Grammarly – Who Vs Whom

Grammarly Who Vs Whom

What’s the difference between “who” and “whom?” The answer is important to a lot of people. And it can be confusing. To help with this, Grammarly has written a series of articles on the subject. Specifically, we’re talking about using the word “who” and “whom” in your writing.

Frequently confused words

When writing formal documents or applications, the proper use of who vs whom is essential. These two words are often misused, and if you use the wrong one, you can look like a sloppily educated amateur. The correct usage of these pronouns will make your writing clearer and better.

For a while, who and whom were considered archaic in the English language, but it seems the word ‘whom’ is getting a second life these days. In fact, many native English speakers use whom for both the subject and object of a sentence. It’s not always the best practice, but it is not a major error.

Whom is a very good verb, and should be used when you want to give the impression of being objective. You should also be aware of the neologism “who’s” and its usage as a contraction of “who is.” Both of these words have their own complexities.

Aside from who and whom, there are several other confusing words in the English language. These include cite and site, among others. Fortunately, there are many comprehensive guides on these topics at the Purdue Owl website and the Wilmer Writing Center. There are also free diagnostic tests you can take to assess your writing skills.

Object of a verb or preposition

The object of a verb or preposition in grammar is a pronoun or noun. It is used in conjunction with a preposition to provide information about the person, place or thing being mentioned.

In some cases, the object of a verb or preposition can influence the plurality of the subject. However, there are some cases when the object of a preposition does not have a direct impact. Depending on the language, the object can be singular or plural.

To understand the object of a verb or preposition, it’s important to first know how to identify its parts. There are two main types of object of a verb or preposition: indirect and direct.

Indirect objects are pronouns that receive the action of a verb indirectly. Direct objects, on the other hand, are nouns or pronouns that receive the action of the verb directly.

Prepositions can be either gerunds or ergatives. Gerunds are verbs that act as nouns. For example, a girl likes to play before dinner.


If you’re a writer, you probably know what modifiers are. But did you know you can use them to make your writing more engaging? Modifiers describe an action, give additional information to the reader, and help your sentences sound more descriptive.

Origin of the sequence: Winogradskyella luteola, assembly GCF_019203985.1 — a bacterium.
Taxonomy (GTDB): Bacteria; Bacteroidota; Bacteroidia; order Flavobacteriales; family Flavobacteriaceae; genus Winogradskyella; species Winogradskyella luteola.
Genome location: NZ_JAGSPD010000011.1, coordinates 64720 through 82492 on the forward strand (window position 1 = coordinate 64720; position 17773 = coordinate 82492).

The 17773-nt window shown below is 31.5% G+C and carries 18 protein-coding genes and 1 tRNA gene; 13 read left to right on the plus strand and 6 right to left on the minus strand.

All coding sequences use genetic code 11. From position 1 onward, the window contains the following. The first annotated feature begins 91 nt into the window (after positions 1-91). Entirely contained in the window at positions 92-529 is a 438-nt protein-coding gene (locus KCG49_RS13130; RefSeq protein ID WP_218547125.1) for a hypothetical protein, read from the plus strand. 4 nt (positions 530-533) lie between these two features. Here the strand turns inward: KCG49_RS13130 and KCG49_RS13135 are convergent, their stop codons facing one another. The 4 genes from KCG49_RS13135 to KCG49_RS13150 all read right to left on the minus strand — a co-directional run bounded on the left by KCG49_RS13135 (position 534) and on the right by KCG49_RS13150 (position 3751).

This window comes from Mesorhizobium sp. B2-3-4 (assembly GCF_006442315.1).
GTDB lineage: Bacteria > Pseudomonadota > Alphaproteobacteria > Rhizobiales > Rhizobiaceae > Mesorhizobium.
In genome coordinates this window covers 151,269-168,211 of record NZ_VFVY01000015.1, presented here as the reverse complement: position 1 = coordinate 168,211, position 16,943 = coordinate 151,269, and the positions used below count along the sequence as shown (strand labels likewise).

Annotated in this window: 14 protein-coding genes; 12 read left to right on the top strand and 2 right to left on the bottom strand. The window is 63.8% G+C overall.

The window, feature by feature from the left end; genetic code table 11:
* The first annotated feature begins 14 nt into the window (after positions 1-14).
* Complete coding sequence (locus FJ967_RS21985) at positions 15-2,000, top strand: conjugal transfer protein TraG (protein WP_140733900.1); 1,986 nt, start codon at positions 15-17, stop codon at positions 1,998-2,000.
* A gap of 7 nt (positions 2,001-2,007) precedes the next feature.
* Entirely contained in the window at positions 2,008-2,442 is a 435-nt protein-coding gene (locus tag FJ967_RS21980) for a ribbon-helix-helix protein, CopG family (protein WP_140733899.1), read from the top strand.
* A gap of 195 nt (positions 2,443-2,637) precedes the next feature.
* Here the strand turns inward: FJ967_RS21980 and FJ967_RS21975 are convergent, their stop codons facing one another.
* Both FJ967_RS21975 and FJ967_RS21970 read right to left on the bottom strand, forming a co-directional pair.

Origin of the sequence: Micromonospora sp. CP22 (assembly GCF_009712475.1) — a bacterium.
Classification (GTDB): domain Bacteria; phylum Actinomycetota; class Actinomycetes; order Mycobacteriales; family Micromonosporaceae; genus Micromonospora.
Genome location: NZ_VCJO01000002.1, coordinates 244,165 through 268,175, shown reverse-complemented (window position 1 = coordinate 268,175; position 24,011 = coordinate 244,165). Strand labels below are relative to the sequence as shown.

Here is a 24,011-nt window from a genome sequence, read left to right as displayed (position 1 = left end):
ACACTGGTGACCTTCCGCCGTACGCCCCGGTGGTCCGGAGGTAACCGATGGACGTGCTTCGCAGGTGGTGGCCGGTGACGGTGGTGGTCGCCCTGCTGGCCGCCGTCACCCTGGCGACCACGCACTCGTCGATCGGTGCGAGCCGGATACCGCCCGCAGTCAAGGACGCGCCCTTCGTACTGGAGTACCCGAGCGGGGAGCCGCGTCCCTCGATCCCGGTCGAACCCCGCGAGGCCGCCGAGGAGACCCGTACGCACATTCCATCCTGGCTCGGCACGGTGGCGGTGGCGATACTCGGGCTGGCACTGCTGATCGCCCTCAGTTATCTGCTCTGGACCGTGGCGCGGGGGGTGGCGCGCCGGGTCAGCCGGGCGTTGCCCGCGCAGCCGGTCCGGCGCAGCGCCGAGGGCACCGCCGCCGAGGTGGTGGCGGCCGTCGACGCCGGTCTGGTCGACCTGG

One of the most common mistakes writers make is confusing who and whom. Who is a nominative form of pronoun, while whom is an object pronoun. While both are used with verbs, who takes the verbs that agree with antecedents, and whom takes the verbs that agree with a verb.

The best way to tell which one to use is to consider the context. For instance, if you’re using who to introduce a subordinate clause, you should use whose. In other cases, such as when you’re using whom to introduce a verb, you should use who.

In general, you should try to place modifying clauses after the noun that they modify, or close to it. If you do not place them after a noun, they can cause confusion. They can also make a sentence sound awkward and create meaning that doesn’t make sense.

Proper uses of “who” vs “whom”

Who and whom are two pronouns that are often confused. In fact, many native English speakers are unaware of the differences between the two. But if you want to be a fluent and correct English speaker, it’s important to learn to distinguish between these two pronouns.

“Who” and “whom” are two personal pronouns that refer to people. Both of these words are used in conversation and formal writing, but the way you use them depends on the context. If you’re trying to create a formal letter or application, it’s important to use the proper form. You can use either of these pronouns interchangeably, but there are some instances when it’s better to use whom instead of who.

For example, you might think that it’s incorrect to say “Who did you go to the movies with?” Unless you’re referring to a person who did not go to the movies with you, it’s not a serious error. However, if you’re using whom instead of who in this case, it can sound a little too fancy and overformal.